Book Review – Soundless by Richelle Mead

Book Review – Soundless by Richelle Mead
Book Review – Soundless by Richelle MeadSoundless by Richelle Mead
Published by Penguin, Razorbill
Publication date: November 10, 2015
Genres: Fantasy, Romance, Young Adult
272 pages
Format: ARC
Source: ARC via publisher

From Richelle Mead, the #1 internationally bestselling author of Vampire Academy and Bloodlines, comes a breathtaking new fantasy steeped in Chinese folklore.

For as long as Fei can remember, there has been no sound in her village, where rocky terrain and frequent avalanches prevent residents from self-sustaining. Fei and her people are at the mercy of a zipline that carries food up the treacherous cliffs from Beiguo, a mysterious faraway kingdom.

When villagers begin to lose their sight, deliveries from the zipline shrink and many go hungry. Fei’s home, the people she loves, and her entire existence is plunged into crisis, under threat of darkness and starvation.

But soon Fei is awoken in the night by a searing noise, and sound becomes her weapon.

Richelle Mead takes readers on a triumphant journey from the peak of Fei’s jagged mountain village to the valley of Beiguo, where a startling truth and an unlikely romance will change her life forever....

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Book Review:

Soundless was one of my most anticipated book releases this year. I’m sure many of you know how much I adore Richelle Mead’s books. She’s an incredible storyteller. Soundless lacked the usual magnetism that draws me in when I read a Richelle Mead book.

Villagers in Fei’s town have been deaf for generations and are slowly starving due to lack of food. The barren village is set atop a mountain that overlooks fertile land below, but no one has been able to access it for generations. Avalanches have landlocked their community. Food and supplies are delivered through a zip line system, but the demand far outweighs what they receive. Then, Fei wakes with the ability to hear restored after a vivid and intense dream. After food to the village was further reduced, Fei and Li Wei secretly leave the village to explore the world below. Fei’s hearing is useful to them as they descend the mountain, and what they find below turns everything they thought they knew upside down.

I liked the setting and the fact that Mead explored Chinese lore, contrasting to her other novels that delved into Romanian, Russian, and Greek mythology. However, this novel lacked the intricate and amazing world-building that I’ve come to expect from Richelle Mead. I needed Richelle Mead to flesh out the Chinese folklore and the importance of the pixiu to the story as a whole. Most of the explanations seemed like they were thrown in there and readers were asked to believe it.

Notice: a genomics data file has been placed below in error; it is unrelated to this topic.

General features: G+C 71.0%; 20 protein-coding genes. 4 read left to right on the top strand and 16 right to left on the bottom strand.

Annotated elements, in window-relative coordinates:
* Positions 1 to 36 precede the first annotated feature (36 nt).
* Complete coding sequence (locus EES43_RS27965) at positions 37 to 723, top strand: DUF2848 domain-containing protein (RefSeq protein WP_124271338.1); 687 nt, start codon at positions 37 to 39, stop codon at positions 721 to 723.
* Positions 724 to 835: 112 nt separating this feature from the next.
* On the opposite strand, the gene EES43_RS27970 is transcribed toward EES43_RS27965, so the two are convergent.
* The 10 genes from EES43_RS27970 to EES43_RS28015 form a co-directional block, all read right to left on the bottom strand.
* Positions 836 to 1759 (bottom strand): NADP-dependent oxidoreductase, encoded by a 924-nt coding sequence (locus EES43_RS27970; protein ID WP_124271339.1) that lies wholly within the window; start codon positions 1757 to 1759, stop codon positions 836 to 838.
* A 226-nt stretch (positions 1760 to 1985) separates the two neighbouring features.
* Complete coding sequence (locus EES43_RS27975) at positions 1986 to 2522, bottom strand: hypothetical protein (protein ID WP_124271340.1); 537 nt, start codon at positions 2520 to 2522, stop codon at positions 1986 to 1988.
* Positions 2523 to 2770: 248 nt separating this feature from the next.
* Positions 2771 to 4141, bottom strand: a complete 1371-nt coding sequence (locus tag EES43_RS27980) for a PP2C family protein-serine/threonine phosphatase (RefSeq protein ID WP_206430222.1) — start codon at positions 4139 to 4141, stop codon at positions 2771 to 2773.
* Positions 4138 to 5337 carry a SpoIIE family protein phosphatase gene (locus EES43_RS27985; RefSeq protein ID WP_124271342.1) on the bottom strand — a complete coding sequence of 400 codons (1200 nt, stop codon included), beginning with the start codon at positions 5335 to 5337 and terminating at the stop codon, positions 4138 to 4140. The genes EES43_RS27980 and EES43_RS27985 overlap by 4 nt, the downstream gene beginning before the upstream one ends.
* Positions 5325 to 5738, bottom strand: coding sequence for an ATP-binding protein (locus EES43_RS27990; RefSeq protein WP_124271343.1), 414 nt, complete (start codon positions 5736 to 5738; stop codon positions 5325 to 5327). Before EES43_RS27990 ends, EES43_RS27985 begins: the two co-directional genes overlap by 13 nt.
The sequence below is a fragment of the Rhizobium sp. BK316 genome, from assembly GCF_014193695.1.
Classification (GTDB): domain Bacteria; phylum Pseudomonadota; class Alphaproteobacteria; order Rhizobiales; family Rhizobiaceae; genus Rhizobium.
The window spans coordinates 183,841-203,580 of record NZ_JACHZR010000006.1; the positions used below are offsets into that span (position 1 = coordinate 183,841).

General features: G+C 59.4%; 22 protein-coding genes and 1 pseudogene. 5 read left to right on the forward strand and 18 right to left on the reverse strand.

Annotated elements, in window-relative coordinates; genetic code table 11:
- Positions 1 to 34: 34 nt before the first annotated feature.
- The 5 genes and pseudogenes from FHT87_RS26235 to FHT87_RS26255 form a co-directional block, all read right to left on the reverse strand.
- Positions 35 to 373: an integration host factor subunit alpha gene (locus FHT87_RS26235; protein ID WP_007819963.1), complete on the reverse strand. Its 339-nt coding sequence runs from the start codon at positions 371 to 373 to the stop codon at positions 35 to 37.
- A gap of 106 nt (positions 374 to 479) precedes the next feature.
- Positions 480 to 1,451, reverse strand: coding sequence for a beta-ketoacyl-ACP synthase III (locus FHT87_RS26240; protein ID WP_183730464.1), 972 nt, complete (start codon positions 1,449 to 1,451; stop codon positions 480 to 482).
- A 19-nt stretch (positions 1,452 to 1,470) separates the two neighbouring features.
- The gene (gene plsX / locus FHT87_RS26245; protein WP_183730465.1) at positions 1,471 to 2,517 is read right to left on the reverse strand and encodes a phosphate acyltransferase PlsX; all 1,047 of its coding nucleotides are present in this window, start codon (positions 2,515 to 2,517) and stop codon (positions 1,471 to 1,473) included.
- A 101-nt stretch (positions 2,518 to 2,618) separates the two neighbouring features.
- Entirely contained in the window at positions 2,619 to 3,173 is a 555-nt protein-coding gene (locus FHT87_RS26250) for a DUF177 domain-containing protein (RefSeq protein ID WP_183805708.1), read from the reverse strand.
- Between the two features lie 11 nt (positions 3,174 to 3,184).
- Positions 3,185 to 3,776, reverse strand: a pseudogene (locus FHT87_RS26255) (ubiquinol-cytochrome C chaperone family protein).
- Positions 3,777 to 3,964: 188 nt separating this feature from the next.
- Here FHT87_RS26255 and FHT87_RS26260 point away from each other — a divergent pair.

In Soundless, Mead continues her pattern of creating strong female leads who fight for what they believe in. Rose in Vampire Academy, Georgina in the Georgina Kincaid series, and Mae in her Age of X series. Fei in Soundless is strong and determined much like Mead’s previous heroines. I liked how driven she was to save her people and protect her sister. Despite her strength, which I appreciated, Fei’s character was a very generic and typical heroine fighting against adverse circumstances.

Richelle Mead can do romance right. I’ve seen it. But the romantic chemistry between Li Wei and Fei was severely lacking. Li Wei and Fei grew up together, became best friends, and then something more. But once Fei was recruited to be an artist and recorder of daily life (a position seen as superior) and Li Wei was sent to the mines, their relationship had to stop. During their journey down the mountainside, old sparks were supposed to be flying but they barely fizzled.  I liked how they had a history and supported one another in all of the dangerous positions they faced together. But this is another romance where I felt nothing for them and (gah) it just felt forced.

This book moved along at a snail’s pace. I found myself skimming in several parts, even though it wasn’t that long. And I could put it down with little care as to what was going to happen next.

I kept asking myself, “Am I reading a Richelle Mead book”. I’ve loved a lot of what she has put out, and for that reason, I know she can do better. I hold her novels to a higher standard and Soundless fell short. It hurts my heart to not love this book, but it really didn’t have the same pull and special something Mead’s novels usually deliver.

2 stars

*  I received a copy from the publisher in exchange for an honest review. 

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